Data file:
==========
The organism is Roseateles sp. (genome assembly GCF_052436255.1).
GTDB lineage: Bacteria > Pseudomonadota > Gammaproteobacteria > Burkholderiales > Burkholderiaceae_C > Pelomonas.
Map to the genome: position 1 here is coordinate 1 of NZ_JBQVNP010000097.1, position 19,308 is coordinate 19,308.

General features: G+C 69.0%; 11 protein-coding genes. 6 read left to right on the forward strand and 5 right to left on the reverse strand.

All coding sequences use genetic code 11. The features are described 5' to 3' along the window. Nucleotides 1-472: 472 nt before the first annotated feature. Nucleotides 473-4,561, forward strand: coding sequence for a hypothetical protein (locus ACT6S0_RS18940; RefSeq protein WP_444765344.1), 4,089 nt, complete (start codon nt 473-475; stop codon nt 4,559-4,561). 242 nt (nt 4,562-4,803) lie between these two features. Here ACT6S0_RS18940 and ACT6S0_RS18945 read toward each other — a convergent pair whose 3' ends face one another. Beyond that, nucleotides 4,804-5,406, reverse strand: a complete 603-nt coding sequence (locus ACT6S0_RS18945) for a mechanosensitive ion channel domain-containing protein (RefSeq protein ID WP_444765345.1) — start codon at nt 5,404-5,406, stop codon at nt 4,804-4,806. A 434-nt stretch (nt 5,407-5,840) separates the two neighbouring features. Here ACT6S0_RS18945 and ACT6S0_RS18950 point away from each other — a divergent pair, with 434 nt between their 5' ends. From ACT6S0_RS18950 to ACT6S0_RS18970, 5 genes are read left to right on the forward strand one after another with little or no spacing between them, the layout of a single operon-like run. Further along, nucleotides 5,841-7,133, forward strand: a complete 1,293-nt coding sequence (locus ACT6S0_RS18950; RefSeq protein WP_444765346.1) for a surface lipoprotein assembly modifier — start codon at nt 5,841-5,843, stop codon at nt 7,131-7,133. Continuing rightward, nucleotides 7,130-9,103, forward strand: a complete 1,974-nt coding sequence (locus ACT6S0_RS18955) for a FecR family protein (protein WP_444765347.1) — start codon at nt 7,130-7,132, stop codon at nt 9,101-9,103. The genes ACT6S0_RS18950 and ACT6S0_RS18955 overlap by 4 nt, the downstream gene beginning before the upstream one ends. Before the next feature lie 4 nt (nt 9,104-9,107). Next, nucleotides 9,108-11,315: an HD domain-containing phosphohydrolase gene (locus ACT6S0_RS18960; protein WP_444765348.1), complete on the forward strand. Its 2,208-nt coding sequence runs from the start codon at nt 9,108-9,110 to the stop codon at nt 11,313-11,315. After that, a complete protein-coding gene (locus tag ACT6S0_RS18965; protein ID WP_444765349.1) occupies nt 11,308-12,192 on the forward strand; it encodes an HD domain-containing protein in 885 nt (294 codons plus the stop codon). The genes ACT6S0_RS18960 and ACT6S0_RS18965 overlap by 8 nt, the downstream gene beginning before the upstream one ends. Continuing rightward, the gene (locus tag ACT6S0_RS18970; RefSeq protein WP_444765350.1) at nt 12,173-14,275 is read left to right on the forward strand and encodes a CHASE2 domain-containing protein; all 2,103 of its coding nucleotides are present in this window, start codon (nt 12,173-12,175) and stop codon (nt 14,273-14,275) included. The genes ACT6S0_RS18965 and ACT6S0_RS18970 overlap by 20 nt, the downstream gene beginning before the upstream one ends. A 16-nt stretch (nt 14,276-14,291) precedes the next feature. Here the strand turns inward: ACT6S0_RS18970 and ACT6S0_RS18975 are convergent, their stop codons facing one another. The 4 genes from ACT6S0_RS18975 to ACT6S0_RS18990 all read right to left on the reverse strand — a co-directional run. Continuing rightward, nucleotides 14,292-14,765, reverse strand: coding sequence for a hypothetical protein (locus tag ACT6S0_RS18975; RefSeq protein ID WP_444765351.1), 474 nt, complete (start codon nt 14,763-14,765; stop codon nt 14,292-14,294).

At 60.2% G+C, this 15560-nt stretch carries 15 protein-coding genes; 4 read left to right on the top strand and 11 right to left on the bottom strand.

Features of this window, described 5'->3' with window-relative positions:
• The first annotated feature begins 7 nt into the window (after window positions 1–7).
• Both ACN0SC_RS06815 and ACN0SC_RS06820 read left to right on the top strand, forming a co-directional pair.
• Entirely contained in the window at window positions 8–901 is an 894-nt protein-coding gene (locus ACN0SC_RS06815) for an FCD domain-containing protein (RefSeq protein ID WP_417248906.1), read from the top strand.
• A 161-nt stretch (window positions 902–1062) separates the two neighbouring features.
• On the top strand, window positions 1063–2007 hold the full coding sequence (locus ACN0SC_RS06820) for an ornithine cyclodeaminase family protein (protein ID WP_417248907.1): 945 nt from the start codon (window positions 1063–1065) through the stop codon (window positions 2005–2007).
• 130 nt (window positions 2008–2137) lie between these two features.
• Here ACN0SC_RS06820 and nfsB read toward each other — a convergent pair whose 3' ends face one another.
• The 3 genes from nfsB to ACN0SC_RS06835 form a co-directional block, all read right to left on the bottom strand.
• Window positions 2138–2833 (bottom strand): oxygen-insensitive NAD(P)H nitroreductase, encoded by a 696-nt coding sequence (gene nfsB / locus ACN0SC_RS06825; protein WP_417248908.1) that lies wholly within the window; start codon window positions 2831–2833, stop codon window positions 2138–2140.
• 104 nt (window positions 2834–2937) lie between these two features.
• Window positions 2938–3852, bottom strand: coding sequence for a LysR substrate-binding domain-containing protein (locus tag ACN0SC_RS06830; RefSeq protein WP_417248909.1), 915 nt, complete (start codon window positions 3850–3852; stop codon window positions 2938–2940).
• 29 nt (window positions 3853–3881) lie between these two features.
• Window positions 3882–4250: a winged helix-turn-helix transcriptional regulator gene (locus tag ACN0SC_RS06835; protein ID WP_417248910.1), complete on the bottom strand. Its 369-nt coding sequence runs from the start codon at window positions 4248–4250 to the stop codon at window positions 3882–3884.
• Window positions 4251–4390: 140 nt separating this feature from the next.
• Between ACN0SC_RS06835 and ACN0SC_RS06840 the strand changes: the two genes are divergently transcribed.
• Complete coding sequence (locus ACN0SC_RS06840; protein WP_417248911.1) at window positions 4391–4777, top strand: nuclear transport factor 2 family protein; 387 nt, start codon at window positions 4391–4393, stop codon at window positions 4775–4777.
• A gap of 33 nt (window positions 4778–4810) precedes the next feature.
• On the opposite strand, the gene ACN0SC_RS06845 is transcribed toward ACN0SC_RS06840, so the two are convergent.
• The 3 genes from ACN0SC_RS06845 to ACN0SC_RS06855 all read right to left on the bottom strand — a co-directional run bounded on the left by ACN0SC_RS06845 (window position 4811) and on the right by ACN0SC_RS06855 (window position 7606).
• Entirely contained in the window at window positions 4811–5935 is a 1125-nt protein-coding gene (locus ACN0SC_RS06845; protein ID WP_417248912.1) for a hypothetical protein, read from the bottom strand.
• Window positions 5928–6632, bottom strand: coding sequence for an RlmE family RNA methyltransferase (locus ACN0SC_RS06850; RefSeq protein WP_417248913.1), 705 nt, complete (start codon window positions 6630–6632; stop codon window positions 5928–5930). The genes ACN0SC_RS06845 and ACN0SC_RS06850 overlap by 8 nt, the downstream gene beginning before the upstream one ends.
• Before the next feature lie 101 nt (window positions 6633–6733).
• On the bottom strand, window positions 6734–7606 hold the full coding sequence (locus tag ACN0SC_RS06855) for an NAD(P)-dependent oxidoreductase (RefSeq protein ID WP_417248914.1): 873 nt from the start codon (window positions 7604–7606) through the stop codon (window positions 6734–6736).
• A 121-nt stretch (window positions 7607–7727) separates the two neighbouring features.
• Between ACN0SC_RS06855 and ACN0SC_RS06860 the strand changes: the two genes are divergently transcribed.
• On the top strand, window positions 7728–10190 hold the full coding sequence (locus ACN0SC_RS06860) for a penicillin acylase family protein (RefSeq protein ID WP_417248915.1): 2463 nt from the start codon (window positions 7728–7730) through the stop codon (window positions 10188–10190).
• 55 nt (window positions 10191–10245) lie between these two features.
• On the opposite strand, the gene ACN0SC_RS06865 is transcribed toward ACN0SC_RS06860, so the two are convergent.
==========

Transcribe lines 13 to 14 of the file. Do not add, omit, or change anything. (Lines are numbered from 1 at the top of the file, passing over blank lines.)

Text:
• 130 nt (window positions 2008–2137) lie between these two features.
• Here ACN0SC_RS06820 and nfsB read toward each other — a convergent pair whose 3' ends face one another.